Infosecurity Journalism, a Quick How-to!
I have been working in the field cybersecurity for 5+ years. I first started in research and development, but expanded into investigative journalism. From running a very successful infosecurity site, CyberWarNews, I have gained a great wealth of knowledge. I’ve also continued to teach myself, and have even started part-time formal study towards some certifications in infosecurity. But one thing that only comes with experience and time are the skills to deal with hackers, leakers, and cybercriminals in general. And by now, I have gained a lot of insight into how the public can be misled by media reporting on security incidents.
Based on my experience, I have compiled a few tips for anyone who is considering writing anything about infosecurity, hacking, or those general subjects.
Dealing With Sources
I am frequently asked,”How do you get sources?” The answer is simple:
NEVER be afraid to message a hacker, leaker or source. If they have a public contact method, then they clearly expect to be contacted by someone at some stage. And as your work gets better known, you will also find them reaching out to you with tips or leads.
Treat all your sources with respect. They may be engaging in criminal conduct, but you are not there to judge them, but to understand and report on information they are providing. If a hacker is making claims about what they’ve done, do not hesitate to politely request some proof of their claims such as screenshots or a sample of data so that you can verify their claims. Simply repeating a hacker’s claims without verifying them will lead to inaccurate reporting and mud on your face.
That said, never beg or get pushy with hackers/leakers and sources. They will most likely cut you off – or worse, make you a victim.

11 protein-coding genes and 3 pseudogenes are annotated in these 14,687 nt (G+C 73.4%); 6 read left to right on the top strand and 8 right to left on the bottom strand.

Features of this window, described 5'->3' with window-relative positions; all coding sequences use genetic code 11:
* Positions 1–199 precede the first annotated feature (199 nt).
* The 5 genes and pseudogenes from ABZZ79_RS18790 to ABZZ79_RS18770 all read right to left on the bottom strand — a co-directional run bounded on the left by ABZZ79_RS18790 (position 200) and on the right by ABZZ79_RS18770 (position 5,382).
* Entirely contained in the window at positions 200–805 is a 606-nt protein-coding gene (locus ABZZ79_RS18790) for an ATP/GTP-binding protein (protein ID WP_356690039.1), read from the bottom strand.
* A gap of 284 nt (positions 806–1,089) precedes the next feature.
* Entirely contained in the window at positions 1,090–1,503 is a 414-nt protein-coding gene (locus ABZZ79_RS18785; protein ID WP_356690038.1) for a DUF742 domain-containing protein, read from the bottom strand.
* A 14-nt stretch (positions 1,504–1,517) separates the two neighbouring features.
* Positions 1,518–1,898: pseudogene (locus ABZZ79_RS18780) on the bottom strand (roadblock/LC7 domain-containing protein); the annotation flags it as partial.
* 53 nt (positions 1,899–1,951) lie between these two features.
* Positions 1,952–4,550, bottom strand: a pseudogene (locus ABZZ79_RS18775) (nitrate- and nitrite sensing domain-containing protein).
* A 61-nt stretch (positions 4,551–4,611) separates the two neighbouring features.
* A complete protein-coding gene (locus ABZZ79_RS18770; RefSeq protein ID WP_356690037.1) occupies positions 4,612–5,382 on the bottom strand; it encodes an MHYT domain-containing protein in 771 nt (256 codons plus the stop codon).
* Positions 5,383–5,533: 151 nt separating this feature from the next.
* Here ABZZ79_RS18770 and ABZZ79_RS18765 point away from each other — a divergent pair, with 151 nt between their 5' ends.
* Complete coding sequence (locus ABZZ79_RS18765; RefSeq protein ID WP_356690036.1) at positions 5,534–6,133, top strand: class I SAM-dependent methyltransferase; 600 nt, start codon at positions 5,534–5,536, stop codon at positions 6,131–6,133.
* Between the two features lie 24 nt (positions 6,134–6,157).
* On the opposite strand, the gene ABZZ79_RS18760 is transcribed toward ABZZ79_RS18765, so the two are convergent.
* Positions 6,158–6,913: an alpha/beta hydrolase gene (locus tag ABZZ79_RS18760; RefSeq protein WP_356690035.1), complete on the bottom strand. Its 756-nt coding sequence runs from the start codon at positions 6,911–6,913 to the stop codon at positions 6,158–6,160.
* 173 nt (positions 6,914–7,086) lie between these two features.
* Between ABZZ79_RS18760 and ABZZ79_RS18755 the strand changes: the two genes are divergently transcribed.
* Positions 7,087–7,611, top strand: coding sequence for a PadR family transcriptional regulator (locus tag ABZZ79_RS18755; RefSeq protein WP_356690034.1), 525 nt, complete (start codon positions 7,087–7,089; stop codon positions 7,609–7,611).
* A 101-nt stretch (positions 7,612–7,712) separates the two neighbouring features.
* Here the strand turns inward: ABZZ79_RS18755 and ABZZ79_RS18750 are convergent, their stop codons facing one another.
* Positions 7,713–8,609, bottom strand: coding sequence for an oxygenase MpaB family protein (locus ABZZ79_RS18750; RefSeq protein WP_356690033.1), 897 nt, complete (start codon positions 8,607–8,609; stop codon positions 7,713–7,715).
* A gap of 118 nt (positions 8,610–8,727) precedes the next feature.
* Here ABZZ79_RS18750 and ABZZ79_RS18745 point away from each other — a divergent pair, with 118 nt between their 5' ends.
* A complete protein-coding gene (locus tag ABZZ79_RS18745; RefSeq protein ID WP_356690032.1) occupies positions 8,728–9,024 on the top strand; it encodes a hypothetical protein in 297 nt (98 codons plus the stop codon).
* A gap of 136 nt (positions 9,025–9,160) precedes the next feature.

Be clear with your source about your ability to protect their anonymity if they request anonymity. Also be upfront about whether you are treating your communications with them as “on the record” and reportable. Hackers may frequently ask you after they’ve divulged something whether you can keep it off the record.
Not Everything is Hacked!
A lot of media reports headline all types of security incidents as “hacks.” There are lots of different types of security incidents, and not all involve hacking. If the data was found on a insecure database, it’s not hacked, but “exposed” or “leaked” data. If the data is being sold on the Deep Web, it’s not “leaked,” but it’s “for sale.” While “HACKED!” may seem like a sexier headline, you have a responsibility to report accurately.
Quote the Original Source, Give Link Love!
There is nothing worse then spending hours if not days on a piece of research or an article for it only to be ripped off by people, used as a source or mentioned by others articles without credit to the original source. This is not OK. Always cite the original source and link to their article.
Take the time to analyze data in a data dump. Your report should mention the types of information included in a data dump or paste, but it should also give some sense of how much data there was. Avoid an all-too-common mistake of confusing the number of records in a data dump with the number of unique individuals whose data have been involved.
If you have any suggested additions to my Tips list,